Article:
The price of crude futures reached $107 on concerns about the unrest in Iraq. That is the highest it has been since September, and several analysts expect the price to surge higher if the problem seriously disrupts the supply of oil from the country. Gasoline prices have hovered at about $3.65. However, that could change in a matter of weeks.
Crude prices (WTI for July delivery) were only $95 three months ago, so the price is up 12% in 90 days. While gas prices do not move exactly as oil does, because of refinery and transportation costs, the marriage is close. Under current circumstances, it would not take much more of a spike to press the average cost of a gallon of regular in the United States to $4.
Iraq’s issues are not alone as a possible reason for oil price increases. Tension between Russia and Ukraine moved prices higher a month ago. Since the trouble between the two countries has not ended, the effects of the friction could roil oil markets again. In tandem, greater problems in Ukraine and Iraq could easily move oil up another $10 a barrel. There is certainly precedent for political problems in oil-rich nations to cause unexpected increases.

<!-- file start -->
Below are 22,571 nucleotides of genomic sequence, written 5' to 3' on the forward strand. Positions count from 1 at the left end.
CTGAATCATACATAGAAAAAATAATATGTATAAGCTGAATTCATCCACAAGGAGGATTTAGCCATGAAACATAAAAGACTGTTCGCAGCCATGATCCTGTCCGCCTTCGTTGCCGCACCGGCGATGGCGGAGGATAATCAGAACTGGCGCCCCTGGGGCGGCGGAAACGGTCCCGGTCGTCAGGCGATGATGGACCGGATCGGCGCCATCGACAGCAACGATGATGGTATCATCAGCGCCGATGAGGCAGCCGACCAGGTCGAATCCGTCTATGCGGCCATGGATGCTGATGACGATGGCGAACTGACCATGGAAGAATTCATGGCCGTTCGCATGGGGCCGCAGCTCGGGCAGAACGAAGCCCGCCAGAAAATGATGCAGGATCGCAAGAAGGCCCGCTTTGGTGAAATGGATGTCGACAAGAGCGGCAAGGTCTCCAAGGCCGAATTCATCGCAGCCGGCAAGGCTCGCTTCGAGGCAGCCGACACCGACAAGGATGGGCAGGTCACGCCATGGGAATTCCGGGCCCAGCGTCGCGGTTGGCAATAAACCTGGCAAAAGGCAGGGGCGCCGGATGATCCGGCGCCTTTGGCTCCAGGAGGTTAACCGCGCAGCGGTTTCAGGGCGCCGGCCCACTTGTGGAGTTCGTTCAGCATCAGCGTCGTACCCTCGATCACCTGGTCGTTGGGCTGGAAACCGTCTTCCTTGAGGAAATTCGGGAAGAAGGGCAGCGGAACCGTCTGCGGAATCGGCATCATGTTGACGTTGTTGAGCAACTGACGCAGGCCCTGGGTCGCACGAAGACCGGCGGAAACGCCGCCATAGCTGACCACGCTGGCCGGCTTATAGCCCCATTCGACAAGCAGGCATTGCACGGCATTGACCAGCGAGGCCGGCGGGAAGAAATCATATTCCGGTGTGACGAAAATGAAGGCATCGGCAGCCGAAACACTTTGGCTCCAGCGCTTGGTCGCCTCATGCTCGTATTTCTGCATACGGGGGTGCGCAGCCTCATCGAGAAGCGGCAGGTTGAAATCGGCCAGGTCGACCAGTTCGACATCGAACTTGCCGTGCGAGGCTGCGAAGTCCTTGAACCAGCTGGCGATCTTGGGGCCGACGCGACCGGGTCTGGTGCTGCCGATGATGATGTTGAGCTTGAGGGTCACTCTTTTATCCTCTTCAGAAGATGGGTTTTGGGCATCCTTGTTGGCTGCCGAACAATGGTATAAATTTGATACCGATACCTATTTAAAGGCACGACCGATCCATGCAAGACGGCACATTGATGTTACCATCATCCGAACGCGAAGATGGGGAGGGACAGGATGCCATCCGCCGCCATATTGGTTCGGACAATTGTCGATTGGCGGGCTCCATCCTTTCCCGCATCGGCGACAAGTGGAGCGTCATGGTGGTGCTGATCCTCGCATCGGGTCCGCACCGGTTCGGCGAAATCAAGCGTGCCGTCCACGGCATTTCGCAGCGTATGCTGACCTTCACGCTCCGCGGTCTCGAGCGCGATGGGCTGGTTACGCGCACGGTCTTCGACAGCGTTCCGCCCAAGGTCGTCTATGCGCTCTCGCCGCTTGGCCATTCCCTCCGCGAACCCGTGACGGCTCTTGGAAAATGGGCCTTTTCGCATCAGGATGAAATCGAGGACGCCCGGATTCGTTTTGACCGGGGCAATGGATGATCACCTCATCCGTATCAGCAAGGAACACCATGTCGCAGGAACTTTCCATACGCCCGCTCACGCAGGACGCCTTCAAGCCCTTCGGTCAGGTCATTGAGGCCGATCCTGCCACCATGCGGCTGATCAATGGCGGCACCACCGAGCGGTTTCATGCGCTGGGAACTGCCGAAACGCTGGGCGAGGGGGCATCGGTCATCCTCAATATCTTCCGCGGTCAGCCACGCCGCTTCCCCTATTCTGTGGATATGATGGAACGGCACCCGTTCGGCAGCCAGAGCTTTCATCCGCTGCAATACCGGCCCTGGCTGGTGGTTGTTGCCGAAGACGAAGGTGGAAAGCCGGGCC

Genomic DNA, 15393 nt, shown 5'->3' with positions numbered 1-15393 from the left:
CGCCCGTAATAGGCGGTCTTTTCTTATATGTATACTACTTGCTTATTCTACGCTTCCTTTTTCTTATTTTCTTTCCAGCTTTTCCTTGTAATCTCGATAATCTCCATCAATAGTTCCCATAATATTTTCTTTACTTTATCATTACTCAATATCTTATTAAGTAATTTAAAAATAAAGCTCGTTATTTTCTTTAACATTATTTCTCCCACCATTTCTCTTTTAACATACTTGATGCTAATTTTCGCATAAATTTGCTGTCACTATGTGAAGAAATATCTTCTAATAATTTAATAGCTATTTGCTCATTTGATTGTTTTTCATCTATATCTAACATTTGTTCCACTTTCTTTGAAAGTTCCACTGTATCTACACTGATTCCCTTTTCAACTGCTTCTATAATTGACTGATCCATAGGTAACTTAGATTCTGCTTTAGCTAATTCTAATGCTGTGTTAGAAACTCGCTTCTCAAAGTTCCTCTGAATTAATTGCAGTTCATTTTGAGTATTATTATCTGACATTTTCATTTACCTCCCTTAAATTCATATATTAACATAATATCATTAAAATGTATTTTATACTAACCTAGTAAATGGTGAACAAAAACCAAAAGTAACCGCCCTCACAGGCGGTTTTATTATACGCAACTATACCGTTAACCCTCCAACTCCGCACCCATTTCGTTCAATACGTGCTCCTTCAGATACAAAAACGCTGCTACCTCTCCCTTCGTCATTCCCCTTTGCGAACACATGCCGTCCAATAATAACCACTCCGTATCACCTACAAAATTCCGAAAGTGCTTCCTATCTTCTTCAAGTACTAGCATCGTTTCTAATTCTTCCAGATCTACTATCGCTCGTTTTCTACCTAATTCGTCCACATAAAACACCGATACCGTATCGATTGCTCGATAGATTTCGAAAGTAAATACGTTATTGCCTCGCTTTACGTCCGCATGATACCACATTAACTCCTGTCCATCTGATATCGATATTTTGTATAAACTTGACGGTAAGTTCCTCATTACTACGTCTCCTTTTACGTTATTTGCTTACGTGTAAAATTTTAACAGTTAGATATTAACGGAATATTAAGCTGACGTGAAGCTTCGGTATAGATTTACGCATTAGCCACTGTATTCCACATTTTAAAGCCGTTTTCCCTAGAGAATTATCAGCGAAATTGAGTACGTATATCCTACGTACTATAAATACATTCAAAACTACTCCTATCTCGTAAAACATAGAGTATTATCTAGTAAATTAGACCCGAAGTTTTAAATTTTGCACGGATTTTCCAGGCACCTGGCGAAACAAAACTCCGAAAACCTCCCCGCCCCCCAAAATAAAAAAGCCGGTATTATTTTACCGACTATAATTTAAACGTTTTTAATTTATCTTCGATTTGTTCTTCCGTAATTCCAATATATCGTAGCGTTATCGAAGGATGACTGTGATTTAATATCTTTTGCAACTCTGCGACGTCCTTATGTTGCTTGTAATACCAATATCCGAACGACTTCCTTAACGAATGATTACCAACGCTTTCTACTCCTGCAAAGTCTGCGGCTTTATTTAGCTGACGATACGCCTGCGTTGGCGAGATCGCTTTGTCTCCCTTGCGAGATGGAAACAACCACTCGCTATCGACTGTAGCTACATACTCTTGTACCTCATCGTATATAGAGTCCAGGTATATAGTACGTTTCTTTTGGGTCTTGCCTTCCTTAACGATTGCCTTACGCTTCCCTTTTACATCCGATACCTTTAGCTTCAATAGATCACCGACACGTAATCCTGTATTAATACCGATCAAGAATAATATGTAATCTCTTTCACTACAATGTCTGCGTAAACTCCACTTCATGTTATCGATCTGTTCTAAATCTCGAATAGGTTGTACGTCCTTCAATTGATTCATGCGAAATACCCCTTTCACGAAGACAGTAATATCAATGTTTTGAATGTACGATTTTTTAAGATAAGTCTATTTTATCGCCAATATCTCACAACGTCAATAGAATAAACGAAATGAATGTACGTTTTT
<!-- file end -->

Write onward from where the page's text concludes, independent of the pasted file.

Gas prices have already reached close to $4 throughout much of the United States. In California, the price of the average gallon of regular is already above that at $4.08. California is home to 38.3 million of America’s 316 million people. The price of gas has reached $4.02 in Illinois, which is the fifth most populous state, with 12.9 million residents. Oil prices are also above $3.80 in Ohio (11.6 million population), New York (19.7 million) and Michigan (9.9 million). So, in those states, it is not hard to imagine that gas prices could be well above $4 in a matter of weeks.
Experts have often debated the impact of high gas prices on gross domestic product (GDP). Very few believe it is positive. Among households with members who are heavy drivers, and households with low or very modest incomes, there is often not much left after the costs of housing, clothing and taxes. Members of these households can quickly leave the consumer markets. What is already a fragile recovery of U.S. GDP becomes even more brittle.
If the situation in Iraq is not resolved, and particularly if it worsens, gas prices will be at $4 soon.